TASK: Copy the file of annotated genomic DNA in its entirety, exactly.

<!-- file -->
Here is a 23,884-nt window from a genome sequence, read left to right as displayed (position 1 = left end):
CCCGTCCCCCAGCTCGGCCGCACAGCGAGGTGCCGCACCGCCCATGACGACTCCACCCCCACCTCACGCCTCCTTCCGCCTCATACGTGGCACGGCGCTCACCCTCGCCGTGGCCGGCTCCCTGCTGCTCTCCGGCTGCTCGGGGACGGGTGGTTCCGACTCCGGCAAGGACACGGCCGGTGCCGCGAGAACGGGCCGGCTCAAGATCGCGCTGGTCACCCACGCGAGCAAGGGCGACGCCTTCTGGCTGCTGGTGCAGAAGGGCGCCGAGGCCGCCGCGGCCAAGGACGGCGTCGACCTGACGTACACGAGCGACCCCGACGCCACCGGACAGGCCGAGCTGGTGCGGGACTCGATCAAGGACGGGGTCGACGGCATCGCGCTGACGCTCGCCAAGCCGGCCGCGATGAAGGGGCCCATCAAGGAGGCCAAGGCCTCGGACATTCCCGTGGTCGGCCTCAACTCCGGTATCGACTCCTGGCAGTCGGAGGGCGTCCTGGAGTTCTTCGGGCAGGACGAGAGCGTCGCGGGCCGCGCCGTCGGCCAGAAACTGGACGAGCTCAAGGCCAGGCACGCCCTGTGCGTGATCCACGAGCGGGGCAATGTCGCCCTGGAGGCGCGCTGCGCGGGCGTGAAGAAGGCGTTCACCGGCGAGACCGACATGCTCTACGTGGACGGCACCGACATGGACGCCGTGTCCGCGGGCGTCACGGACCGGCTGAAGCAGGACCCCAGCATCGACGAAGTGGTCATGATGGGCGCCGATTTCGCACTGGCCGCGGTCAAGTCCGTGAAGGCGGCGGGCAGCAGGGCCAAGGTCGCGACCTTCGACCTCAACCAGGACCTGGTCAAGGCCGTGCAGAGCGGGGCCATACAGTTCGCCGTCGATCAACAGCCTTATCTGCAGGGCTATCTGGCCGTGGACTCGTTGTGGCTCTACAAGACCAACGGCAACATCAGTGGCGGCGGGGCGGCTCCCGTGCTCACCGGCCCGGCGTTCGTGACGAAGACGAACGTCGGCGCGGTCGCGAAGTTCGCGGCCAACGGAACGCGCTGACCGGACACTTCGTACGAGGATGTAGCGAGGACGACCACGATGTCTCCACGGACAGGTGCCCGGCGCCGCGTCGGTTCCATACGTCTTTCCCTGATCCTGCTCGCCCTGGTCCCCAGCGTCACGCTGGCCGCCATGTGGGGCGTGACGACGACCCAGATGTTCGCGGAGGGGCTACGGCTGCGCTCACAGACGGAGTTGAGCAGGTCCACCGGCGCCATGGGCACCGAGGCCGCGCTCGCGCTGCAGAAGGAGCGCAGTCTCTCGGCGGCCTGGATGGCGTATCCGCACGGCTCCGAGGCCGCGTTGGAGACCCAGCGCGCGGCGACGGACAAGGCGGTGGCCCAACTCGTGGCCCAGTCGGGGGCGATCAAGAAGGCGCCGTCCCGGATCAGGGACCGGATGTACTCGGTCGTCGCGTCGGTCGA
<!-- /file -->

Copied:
Here is a 23,884-nt window from a genome sequence, read left to right as displayed (position 1 = left end):
CCCGTCCCCCAGCTCGGCCGCACAGCGAGGTGCCGCACCGCCCATGACGACTCCACCCCCACCTCACGCCTCCTTCCGCCTCATACGTGGCACGGCGCTCACCCTCGCCGTGGCCGGCTCCCTGCTGCTCTCCGGCTGCTCGGGGACGGGTGGTTCCGACTCCGGCAAGGACACGGCCGGTGCCGCGAGAACGGGCCGGCTCAAGATCGCGCTGGTCACCCACGCGAGCAAGGGCGACGCCTTCTGGCTGCTGGTGCAGAAGGGCGCCGAGGCCGCCGCGGCCAAGGACGGCGTCGACCTGACGTACACGAGCGACCCCGACGCCACCGGACAGGCCGAGCTGGTGCGGGACTCGATCAAGGACGGGGTCGACGGCATCGCGCTGACGCTCGCCAAGCCGGCCGCGATGAAGGGGCCCATCAAGGAGGCCAAGGCCTCGGACATTCCCGTGGTCGGCCTCAACTCCGGTATCGACTCCTGGCAGTCGGAGGGCGTCCTGGAGTTCTTCGGGCAGGACGAGAGCGTCGCGGGCCGCGCCGTCGGCCAGAAACTGGACGAGCTCAAGGCCAGGCACGCCCTGTGCGTGATCCACGAGCGGGGCAATGTCGCCCTGGAGGCGCGCTGCGCGGGCGTGAAGAAGGCGTTCACCGGCGAGACCGACATGCTCTACGTGGACGGCACCGACATGGACGCCGTGTCCGCGGGCGTCACGGACCGGCTGAAGCAGGACCCCAGCATCGACGAAGTGGTCATGATGGGCGCCGATTTCGCACTGGCCGCGGTCAAGTCCGTGAAGGCGGCGGGCAGCAGGGCCAAGGTCGCGACCTTCGACCTCAACCAGGACCTGGTCAAGGCCGTGCAGAGCGGGGCCATACAGTTCGCCGTCGATCAACAGCCTTATCTGCAGGGCTATCTGGCCGTGGACTCGTTGTGGCTCTACAAGACCAACGGCAACATCAGTGGCGGCGGGGCGGCTCCCGTGCTCACCGGCCCGGCGTTCGTGACGAAGACGAACGTCGGCGCGGTCGCGAAGTTCGCGGCCAACGGAACGCGCTGACCGGACACTTCGTACGAGGATGTAGCGAGGACGACCACGATGTCTCCACGGACAGGTGCCCGGCGCCGCGTCGGTTCCATACGTCTTTCCCTGATCCTGCTCGCCCTGGTCCCCAGCGTCACGCTGGCCGCCATGTGGGGCGTGACGACGACCCAGATGTTCGCGGAGGGGCTACGGCTGCGCTCACAGACGGAGTTGAGCAGGTCCACCGGCGCCATGGGCACCGAGGCCGCGCTCGCGCTGCAGAAGGAGCGCAGTCTCTCGGCGGCCTGGATGGCGTATCCGCACGGCTCCGAGGCCGCGTTGGAGACCCAGCGCGCGGCGACGGACAAGGCGGTGGCCCAACTCGTGGCCCAGTCGGGGGCGATCAAGAAGGCGCCGTCCCGGATCAGGGACCGGATGTACTCGGTCGTCGCGTCGGTCGA